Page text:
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Citing Data Sets

thammond

thammond – 2007 March 30

In CitationData

This D-Lib paper by Altman and King looks interesting: “A Proposed Standard for the Scholarly Citation of Quantitative Data”. (And thanks to Herbert Van de Sompel for drawing attention to the paper.) Gist of it (Sect. 3) is

_“We propose that citations to numerical data include, at a minimum, six required components. The first three components are traditional, directly paralleling print documents. … Thus, we add three components using modern technology, each of which is designed to persist even when the technology changes: a unique global identifier, a universal numeric fingerprint, and a bridge service. They are also designed to take advantage of the digital form of quantitative data.

An example of a complete citation, using this minimal version of the proposed standards, is as follows:

**Micah Altman; Karin MacDonald; Michael P. McDonald, 2005, “Computer Use in Redistricting”,

hdl:1902.1/AMXGCNKCLU UNF:3:J0PkMygLPfIyT1E/8xO/EA==

http://id.thedata.org/hdl%3A1902.1%2FAMXGCNKCLU**

“_

So the abbreviated citation (author, date, title, unique ID) is supplemented by a UNF which fingerprints the data. UNFs would appear to be a sort of super MD5 in providing a signature of the data content independent of the data serialization to a filestore.

_“Thus, we add as the fifth component a Universal Numeric Fingerprint or UNF. The UNF is a short, fixed-length string of numbers and characters that summarize all the content in the data set, such that a change in any part of the data would produce a completely different UNF. A UNF works by first translating the data into a canonical form with fixed degrees of numerical precision and then applies a cryptographic hash function to produce the short string. The advantage of canonicalization is that UNFs (but not raw hash functions) are format-independent: they keep the same value even if the data set is moved between software programs, file storage systems, compression schemes, operating systems, or hardware platforms.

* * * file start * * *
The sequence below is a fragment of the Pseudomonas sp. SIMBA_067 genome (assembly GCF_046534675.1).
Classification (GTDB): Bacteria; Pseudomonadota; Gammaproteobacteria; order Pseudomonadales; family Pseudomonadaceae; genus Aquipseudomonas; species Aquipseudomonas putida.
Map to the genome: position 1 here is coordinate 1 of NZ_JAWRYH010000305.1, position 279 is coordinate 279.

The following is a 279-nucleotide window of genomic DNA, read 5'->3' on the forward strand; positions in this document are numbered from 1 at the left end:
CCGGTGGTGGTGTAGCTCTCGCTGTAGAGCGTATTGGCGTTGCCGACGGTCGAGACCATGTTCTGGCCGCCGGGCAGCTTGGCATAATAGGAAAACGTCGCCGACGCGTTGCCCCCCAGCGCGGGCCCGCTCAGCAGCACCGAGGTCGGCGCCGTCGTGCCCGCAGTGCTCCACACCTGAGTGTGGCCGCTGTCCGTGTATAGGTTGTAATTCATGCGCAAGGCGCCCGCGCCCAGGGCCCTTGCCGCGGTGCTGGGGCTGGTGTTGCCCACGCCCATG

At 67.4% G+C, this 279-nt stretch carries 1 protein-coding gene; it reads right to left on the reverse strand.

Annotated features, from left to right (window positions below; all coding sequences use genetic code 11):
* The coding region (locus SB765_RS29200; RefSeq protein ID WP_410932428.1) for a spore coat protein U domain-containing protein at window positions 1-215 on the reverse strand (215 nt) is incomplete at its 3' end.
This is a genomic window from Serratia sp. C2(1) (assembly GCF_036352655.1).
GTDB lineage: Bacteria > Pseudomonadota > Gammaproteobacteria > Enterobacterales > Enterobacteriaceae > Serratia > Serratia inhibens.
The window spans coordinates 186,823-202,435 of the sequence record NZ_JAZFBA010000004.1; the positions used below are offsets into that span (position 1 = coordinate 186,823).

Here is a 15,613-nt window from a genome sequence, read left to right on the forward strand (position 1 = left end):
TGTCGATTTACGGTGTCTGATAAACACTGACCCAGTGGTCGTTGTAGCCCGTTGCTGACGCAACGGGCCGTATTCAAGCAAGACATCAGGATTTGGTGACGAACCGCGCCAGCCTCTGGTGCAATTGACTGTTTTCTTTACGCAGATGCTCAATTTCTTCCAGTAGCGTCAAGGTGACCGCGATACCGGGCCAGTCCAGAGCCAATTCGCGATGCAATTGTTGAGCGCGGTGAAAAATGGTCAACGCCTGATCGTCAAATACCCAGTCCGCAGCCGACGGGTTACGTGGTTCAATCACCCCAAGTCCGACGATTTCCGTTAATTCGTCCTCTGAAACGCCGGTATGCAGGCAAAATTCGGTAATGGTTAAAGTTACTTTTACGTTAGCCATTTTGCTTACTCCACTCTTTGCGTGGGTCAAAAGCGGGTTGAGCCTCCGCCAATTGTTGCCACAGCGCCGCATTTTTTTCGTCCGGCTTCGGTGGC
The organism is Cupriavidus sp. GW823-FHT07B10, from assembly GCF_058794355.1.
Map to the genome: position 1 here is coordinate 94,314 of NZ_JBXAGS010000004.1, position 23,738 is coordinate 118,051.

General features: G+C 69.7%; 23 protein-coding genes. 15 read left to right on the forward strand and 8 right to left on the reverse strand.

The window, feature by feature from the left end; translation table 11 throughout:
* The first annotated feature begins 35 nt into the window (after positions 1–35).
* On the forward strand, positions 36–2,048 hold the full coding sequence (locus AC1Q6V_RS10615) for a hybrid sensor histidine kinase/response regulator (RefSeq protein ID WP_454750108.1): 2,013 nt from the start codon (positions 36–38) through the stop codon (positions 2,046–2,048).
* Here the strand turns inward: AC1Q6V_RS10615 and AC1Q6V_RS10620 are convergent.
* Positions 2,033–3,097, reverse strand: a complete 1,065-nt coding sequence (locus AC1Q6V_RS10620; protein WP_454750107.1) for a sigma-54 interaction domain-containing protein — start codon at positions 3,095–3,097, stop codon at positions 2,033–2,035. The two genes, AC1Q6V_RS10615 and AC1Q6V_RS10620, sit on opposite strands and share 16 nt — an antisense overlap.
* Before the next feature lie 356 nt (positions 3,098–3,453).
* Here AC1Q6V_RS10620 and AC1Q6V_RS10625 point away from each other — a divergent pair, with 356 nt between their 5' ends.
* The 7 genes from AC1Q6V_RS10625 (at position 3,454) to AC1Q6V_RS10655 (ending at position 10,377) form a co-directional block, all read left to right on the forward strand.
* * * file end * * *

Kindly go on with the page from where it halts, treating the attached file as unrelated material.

Finally, since most web browsers do not currently recognize global unique identifiers directly (i.e., without typing them into a web form), we add as the sixth and final component of the citation standard a bridge service, which is designed to make this task easier in the medium term.”_

Certainly looks promising. I’m not sure if there’s any other contestants in this arena.

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Last Updated: 2007 March 30 by thammond